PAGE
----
August 27, 2020—Each winter, Audubon field staff and conservation partners work together to map out their game plan for the coming conservation fieldwork season, which has a large volunteer component. 2020 planning started out just like any other year with areas of focus, strategies, and volunteer training and management plans completed before the last snowfall. But, by March everything came to a screeching halt as the world began to shut down due to the COVID-19 pandemic.
Some conservation projects had to be canceled or postponed for the health and safety of the teams. Thankfully, however, conservation people are incredible problem solvers and teams like the Lyme Forest Block Conservation Project collaboration in southeastern Connecticut sprang into action to figure out how to safely save the season and carry out their critical habitat conservation work.
Teamwork in Action
“We originally had planned to give a talk for landowners on what habitat assessments entail and a full-day workshop for volunteers who would be helping conduct the assessments,” explains Corrie Folsom-O'Keefe, Audubon Connecticut’s Director of Bird Conservation. “As the dates drew near, we came to realize in person just wasn’t going to be possible and that we were going to need to make adjustments.”
The goals of the project for 2020 included providing:
- full-scale Forest Bird Habitat Assessments for land trusts in the towns of Salem, Colchester, East Haddam, and Lyme and The Nature Conservancy
- simplified habitat assessments for private landowners who live adjacent to or in close proximity to the preserves the land trusts have chosen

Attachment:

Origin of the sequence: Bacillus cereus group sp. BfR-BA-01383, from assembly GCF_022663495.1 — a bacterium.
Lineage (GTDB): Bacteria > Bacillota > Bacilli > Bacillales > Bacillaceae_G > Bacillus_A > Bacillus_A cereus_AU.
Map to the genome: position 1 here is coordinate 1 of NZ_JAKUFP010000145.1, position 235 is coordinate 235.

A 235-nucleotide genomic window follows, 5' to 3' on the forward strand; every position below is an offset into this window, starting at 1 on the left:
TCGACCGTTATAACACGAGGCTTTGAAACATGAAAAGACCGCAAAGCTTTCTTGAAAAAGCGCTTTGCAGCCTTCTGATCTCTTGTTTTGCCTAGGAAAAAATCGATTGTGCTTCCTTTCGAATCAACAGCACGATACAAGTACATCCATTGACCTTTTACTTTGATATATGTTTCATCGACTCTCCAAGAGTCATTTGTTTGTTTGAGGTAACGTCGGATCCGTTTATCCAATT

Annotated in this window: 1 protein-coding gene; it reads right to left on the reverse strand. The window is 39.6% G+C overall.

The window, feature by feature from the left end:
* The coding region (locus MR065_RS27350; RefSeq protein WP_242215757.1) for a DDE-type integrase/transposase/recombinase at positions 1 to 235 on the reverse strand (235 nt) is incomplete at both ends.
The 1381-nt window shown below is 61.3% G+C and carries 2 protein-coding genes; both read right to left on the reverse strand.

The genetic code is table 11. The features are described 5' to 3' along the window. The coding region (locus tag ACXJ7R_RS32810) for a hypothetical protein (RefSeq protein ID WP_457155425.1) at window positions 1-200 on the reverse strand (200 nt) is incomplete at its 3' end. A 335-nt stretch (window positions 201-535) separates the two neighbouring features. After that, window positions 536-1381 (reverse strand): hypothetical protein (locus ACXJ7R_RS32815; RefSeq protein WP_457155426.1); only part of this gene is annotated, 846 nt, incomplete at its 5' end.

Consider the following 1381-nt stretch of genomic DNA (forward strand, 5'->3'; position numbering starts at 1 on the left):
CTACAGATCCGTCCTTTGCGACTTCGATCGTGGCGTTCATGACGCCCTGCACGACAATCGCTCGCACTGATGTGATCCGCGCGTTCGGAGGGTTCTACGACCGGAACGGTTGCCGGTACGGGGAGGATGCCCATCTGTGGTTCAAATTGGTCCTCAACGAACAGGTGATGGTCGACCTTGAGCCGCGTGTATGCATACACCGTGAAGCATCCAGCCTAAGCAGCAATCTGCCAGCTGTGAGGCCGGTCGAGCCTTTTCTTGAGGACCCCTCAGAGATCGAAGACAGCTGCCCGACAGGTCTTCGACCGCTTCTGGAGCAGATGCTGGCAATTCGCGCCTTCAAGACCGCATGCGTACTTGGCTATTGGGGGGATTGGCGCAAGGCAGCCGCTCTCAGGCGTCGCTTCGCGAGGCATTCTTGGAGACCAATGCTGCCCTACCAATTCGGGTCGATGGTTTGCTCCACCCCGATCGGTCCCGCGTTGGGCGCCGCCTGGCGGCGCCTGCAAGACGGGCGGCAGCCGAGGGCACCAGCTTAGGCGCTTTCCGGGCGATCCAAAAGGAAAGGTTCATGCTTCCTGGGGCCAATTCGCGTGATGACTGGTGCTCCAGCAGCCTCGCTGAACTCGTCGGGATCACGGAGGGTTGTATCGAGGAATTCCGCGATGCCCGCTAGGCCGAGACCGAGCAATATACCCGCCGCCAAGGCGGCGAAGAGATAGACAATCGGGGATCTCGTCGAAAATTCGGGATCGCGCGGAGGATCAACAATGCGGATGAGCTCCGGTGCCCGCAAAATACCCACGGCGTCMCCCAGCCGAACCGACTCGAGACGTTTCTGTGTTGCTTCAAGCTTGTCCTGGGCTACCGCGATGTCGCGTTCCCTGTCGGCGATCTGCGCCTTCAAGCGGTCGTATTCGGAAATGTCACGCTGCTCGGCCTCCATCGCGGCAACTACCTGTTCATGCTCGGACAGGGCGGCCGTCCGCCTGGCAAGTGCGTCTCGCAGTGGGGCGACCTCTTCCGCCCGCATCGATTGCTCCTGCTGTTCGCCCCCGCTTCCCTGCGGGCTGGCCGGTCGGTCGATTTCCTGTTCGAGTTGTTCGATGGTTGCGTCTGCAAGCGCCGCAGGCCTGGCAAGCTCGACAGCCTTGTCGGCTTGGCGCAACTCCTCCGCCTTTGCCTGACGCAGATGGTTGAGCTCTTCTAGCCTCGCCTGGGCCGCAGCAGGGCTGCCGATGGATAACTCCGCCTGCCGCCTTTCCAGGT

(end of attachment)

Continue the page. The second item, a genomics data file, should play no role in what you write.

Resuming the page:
- training for volunteers assisting with habitat assessments for private landowners
- training for foresters in managing woodlands with birds in mind, and
- training for landowners on implementing forest bird habitat assessment reports
The challenge was to execute these goals without risking the health of the project’s community. With the use of technology and COVID-19 safety protocols, the 2020 Lyme Forest Block Conservation Project season has gone full steam ahead, relatively, without a hitch.
Before the pandemic, the full-day in-person training was planned to be held in April for the habitat assessment volunteers. However, in the wake of COVID-19, the training program was redesigned to be a four-part webinar series led by a team of Audubon staff and land management experts. As it turns out, there were unexpected positives to the shift to an online volunteer training format. “The training was superb,” notes Amanda Baker, a Lyme Forest Block volunteer. “Had it been in person, I would not have been able to attend as I have a very busy work and personal life schedule.”
Another volunteer, Hetti Motoc, also remarks, “The concepts were presented in a user-friendly, bite-sized format. The staff gave us the tools to be successful in the field, and offered heaping helpings of gratitude, enthusiasm, and encouragement every step of the way! The timeline offered plenty of opportunities for studies, practice, and homework.”